de la Tour, Georges: The Fortune Teller (c1630)

The Independent's Great Art series

According to the novelist Umberto Eco, the Parisian writers' group OuLiPo (Ouvroir de Littérature Potentielle, or Workshop for Potential Literature) once constructed "a matrix of all possible murder-story situations, and found that there is still to be written a book in which the murderer is the reader". No surprise, perhaps. It would be hard for any whodunnit to implicate, in its fictional crime, the individual who happened to be reading it.

For a picture it is easier. Georges de La Tour is famous for his candlelit nocturnes, but The Fortune Teller is an image of daylight robbery. A fop is decoyed by having his palm read while three Gypsies are surreptitiously removing his valuables. What's going on behind his back is all before your eyes.

This painting was aptly used on the cover of a book called When Bad Things Happen to Other People, a study of schadenfreude. And you're certainly invited to take pleasure in the careful and graceful operation of this sting, as much as in the sumptuous rendering of the fabrics. But your view of things is not so detached. As you stand in front of this scene, you're made an accessory to its crime.

Consider the boy. He is undone especially by his propensity to pose. He has his gaze on the fortune-teller, but his attention is on the world out front. If he wasn't so conscious of being on view, he'd have more chance of seeing what was going on. Cutting a figure, with hand lightly on hip, it's as if he has made a mistake about what kind of picture he's in. The Fortune Teller is like a formal portrait – with added thieves.

Maybe his problem is partly embarrassment. An unworldly fop, surrounded by all this strange female attention, he is frozen by social/sexual awkwardness. (The interfering fingers, entering his pocket, handling his pendant, introduce a sexual subplot.) Either way, he strikes a pose, specifically to you, the viewer. You're his audience. You're not just a casual bystander-witness to a crime. You play the role of additional decoy for its unwitting victim.

Or consider the girl who clips off the boy's medallion. Her sharp eyes-right, combined with her straight face-front, is the most striking gesture of the scene. She could be shooting a glance to her accomplice. She could be keeping a careful eye on her prey. But in either case, why does she keep her face so firmly turned to the front?

The whole scene is on tenterhooks and hugger-mugger. The slightest nudge, or noise, or visible motion, will give the game away. The boy might turn round at any point. Even now, he can probably register, out of the corner of his eye, the girl's stance. It's important she gives him no cause for suspicion. Her face-front is a tactic, the position from which she can monitor her hands, her victim, her assistant, with eye movements only, no risky head movements.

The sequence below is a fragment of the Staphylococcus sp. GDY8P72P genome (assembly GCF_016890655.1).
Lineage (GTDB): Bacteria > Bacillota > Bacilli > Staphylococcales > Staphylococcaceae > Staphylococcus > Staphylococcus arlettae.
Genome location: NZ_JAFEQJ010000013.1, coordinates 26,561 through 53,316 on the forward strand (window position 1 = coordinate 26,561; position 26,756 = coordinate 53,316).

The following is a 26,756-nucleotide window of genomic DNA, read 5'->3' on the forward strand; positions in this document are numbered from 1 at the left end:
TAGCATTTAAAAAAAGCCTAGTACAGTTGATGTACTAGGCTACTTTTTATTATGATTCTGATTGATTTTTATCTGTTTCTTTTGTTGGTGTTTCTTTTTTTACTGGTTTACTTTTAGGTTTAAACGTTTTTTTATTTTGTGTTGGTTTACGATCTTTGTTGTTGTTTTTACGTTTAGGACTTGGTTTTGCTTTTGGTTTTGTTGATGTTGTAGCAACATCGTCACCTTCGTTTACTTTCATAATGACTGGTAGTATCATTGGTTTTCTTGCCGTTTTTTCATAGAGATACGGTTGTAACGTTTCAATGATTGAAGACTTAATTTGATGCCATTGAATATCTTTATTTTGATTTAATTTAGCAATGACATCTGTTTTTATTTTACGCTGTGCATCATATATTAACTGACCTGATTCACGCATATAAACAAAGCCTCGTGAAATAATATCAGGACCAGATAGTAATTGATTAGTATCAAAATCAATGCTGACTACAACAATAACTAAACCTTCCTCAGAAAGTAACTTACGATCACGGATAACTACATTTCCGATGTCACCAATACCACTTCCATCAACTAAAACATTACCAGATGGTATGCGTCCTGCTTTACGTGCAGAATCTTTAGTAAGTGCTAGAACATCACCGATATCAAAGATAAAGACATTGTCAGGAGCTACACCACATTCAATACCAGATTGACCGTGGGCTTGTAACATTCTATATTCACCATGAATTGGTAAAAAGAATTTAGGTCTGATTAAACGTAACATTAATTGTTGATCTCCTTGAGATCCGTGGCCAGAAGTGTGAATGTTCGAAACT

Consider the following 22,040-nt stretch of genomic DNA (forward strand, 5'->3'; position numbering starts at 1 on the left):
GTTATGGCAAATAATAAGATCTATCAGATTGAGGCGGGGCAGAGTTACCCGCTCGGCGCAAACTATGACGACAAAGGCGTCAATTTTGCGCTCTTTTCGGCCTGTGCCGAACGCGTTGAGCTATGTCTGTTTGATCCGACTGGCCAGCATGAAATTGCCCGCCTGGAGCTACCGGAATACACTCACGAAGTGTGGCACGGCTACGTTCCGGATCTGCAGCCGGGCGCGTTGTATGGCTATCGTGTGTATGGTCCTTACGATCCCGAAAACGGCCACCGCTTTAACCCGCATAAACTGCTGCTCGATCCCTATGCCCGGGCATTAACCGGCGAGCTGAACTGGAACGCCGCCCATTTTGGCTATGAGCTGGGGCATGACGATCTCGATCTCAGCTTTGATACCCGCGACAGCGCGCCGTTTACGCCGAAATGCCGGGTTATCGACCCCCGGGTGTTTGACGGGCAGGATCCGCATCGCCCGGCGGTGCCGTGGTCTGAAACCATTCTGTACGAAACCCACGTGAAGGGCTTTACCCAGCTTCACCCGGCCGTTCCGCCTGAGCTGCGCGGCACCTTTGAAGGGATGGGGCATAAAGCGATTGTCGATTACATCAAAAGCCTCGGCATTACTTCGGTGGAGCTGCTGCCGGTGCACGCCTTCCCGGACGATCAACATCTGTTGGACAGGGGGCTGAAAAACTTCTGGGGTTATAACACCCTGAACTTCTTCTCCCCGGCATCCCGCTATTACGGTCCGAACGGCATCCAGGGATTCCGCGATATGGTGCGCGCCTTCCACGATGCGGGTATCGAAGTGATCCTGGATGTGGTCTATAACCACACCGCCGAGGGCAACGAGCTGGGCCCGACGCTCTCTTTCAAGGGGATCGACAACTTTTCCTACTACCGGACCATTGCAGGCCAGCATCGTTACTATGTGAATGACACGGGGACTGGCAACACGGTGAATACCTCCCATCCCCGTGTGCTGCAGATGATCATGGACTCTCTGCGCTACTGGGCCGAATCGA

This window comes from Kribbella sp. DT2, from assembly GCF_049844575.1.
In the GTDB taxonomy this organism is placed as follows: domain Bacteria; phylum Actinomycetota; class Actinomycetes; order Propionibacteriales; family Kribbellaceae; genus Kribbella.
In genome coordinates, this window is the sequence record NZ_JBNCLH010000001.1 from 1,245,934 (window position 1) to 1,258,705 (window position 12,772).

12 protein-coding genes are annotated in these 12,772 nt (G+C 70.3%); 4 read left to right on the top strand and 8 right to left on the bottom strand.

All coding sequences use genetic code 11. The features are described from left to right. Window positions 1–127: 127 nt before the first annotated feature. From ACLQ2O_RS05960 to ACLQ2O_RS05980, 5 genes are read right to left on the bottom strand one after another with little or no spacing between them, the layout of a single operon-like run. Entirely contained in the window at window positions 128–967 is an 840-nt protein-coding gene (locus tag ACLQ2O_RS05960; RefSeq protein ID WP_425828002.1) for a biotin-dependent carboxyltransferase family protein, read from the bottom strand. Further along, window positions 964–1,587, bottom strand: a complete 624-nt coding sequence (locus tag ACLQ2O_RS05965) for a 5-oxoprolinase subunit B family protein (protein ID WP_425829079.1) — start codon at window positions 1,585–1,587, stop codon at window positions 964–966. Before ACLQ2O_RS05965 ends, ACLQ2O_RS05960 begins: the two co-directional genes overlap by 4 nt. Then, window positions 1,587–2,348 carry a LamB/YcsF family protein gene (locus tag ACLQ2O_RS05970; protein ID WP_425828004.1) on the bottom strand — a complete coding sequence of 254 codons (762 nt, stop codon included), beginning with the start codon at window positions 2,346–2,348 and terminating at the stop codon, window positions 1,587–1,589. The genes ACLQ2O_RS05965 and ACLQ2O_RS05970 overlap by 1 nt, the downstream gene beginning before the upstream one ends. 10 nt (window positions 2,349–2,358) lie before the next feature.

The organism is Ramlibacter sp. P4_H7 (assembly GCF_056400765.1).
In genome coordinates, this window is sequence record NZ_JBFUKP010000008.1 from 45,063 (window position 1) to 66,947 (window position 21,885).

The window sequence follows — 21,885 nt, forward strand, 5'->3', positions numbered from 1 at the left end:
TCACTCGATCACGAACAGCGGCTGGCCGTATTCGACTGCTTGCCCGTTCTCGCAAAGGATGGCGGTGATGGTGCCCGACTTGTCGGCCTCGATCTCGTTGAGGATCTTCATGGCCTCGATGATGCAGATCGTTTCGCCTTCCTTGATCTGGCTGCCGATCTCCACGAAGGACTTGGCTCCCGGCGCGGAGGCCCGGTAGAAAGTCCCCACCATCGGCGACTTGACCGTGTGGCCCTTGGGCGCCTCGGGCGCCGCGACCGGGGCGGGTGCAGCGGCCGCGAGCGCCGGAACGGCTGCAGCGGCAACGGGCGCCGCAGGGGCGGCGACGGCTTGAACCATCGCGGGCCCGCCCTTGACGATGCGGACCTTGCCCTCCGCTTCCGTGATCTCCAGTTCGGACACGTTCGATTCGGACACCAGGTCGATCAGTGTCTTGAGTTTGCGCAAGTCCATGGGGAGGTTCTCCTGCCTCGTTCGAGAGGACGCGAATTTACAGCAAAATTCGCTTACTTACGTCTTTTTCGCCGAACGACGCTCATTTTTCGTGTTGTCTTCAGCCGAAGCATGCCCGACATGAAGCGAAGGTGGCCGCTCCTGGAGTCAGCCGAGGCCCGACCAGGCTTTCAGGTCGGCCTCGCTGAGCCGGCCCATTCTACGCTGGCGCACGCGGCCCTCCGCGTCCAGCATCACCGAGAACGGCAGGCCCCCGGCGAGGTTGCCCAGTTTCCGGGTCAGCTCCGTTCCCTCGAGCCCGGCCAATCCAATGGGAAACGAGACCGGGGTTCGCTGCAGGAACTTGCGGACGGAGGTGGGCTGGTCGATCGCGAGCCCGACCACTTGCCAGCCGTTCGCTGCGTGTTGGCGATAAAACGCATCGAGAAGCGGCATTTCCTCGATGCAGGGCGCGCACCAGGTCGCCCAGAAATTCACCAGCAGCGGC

The face-front is also a blind. It gives the boy the impression that she's looking in the same direction as she's facing – out at the viewer. It is the innocent direction in which to look. You're what she pretends to be interested in while otherwise occupied – and if he turns, that's where he'll find her looking. You are the alibi for her attention.

The viewer is not the doer of the crime, no. But you're implicated. You're inescapably put in the position of someone who's both a handy distraction for its victim, and a handy pretext for its perpetrator. You're an essential player in this theatre of complicity.

The artist

Georges de La Tour (1593-1652) is a shadowy figure. Not much is known of his life.He worked in the Lorraine region of France, and somehow picked up the influence of Caravaggio. He first painted daylight scenes of mainly lowlife characters, then dramatic candlelit religious scenes. His observational techniques are miraculous, his scene-setting brilliant. Like Caravaggio and Vermeer, he fell into obscurity until the late 19th century. There's no certain likeness of him, but his signature, is most elaborate (see top right corner, above). The work is on loan to the Walker Art Gallery, Liverpool, for another week.

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